Internal service – barriers, flows and assessment

Robert Johnston, Duncan Dickson
2008 International Journal of Service Industry Management  
Acknowledgement The author would like to acknowledge the detailed and constructive assistance provided by the anonymous reviewers and the editors in the development of this paper. 2 Internal Service -Barriers, Flows and Assessment STRUCTURED ABSTRACT Purpose This exploratory paper investigates internal service from a service management perspective. The objectives were to identify the main internal barriers that are preventing improvements to external service within business-to-business
more » ... ions, to explore the bi-directionality of internal services provided between internal functions, to assess the quality of internal services provided between functions and develop a means of testing staff and managers for their level of internal versus external focus. Methodology/Approach A qualitative study was conducted involving structured interviews in two European countries with 20 staff and managers from a large international express package delivery firm. Findings Five findings emerged. First, six main internal barriers to improving external quality were identified. Second, the study found that the barriers in B2B organisations were the same as those in B2C organisations. Third, it suggested that internal service, unlike external B2C service, is bi-directional. Fourth, it demonstrated a perception gap in internal service provision suggesting some degree of arrogance or delusion. Fifth, it demonstrated that the managers and staff viewed their service from an organisational, inside-out, perspective, despite articulating a desire to provide excellent service to their business customers. Research limitations/implications The key limitations were that only one organisation was studied and 20 interviews conducted. The paper provides support for the TQM approach and suggests that a dual approach combining a service, customer, perspective with an operations, efficiency, perspective might be useful in generating deeper insights to better understand and bring about improvements to the quality of services delivered. Practical implications From a practitioner perspective, the findings suggest that managers and supervisors need to develop a better understanding of the performance of internal services. Originality/value of paper The paper contributes to the knowledge of internal service, particularly in business-tobusiness services.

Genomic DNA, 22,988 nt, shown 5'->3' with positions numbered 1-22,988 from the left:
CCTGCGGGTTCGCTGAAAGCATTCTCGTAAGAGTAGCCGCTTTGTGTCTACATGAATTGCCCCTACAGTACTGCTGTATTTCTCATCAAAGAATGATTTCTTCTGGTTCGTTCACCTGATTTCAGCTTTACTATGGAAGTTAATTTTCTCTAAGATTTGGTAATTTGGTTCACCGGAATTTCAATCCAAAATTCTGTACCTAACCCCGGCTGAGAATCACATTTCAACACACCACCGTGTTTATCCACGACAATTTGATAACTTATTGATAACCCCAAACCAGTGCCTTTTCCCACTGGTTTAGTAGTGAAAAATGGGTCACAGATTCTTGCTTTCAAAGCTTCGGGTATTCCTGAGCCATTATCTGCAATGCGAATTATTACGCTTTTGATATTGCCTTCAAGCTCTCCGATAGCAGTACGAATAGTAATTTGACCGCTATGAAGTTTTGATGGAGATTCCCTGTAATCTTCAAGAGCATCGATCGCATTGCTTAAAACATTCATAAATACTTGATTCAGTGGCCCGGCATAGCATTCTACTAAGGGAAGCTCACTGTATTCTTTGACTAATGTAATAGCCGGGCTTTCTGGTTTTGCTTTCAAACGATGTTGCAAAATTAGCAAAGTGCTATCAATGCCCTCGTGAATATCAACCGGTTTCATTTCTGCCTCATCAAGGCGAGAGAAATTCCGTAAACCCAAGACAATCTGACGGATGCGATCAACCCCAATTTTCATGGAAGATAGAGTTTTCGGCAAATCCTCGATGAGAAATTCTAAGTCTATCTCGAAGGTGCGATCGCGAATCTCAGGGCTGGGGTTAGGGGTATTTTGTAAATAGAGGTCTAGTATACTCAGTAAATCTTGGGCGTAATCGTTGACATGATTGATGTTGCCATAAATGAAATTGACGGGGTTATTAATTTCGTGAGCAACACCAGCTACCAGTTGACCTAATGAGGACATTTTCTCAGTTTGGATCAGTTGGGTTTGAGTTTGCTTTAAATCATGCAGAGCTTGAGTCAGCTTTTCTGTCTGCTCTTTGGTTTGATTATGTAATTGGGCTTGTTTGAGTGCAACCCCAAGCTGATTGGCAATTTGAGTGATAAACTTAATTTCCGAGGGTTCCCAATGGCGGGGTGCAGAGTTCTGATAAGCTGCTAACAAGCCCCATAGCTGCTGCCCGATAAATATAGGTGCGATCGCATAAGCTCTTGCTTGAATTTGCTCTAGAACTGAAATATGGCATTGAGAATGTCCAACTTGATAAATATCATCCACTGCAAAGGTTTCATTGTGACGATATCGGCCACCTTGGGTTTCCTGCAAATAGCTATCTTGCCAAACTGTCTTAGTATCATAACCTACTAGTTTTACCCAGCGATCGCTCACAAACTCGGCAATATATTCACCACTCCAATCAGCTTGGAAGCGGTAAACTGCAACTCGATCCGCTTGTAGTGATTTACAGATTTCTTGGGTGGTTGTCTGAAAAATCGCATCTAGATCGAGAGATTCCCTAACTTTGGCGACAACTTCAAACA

doi:10.1108/09564230810869748 fatcat:vinidcahvfhbxl6vjpfcyd45xm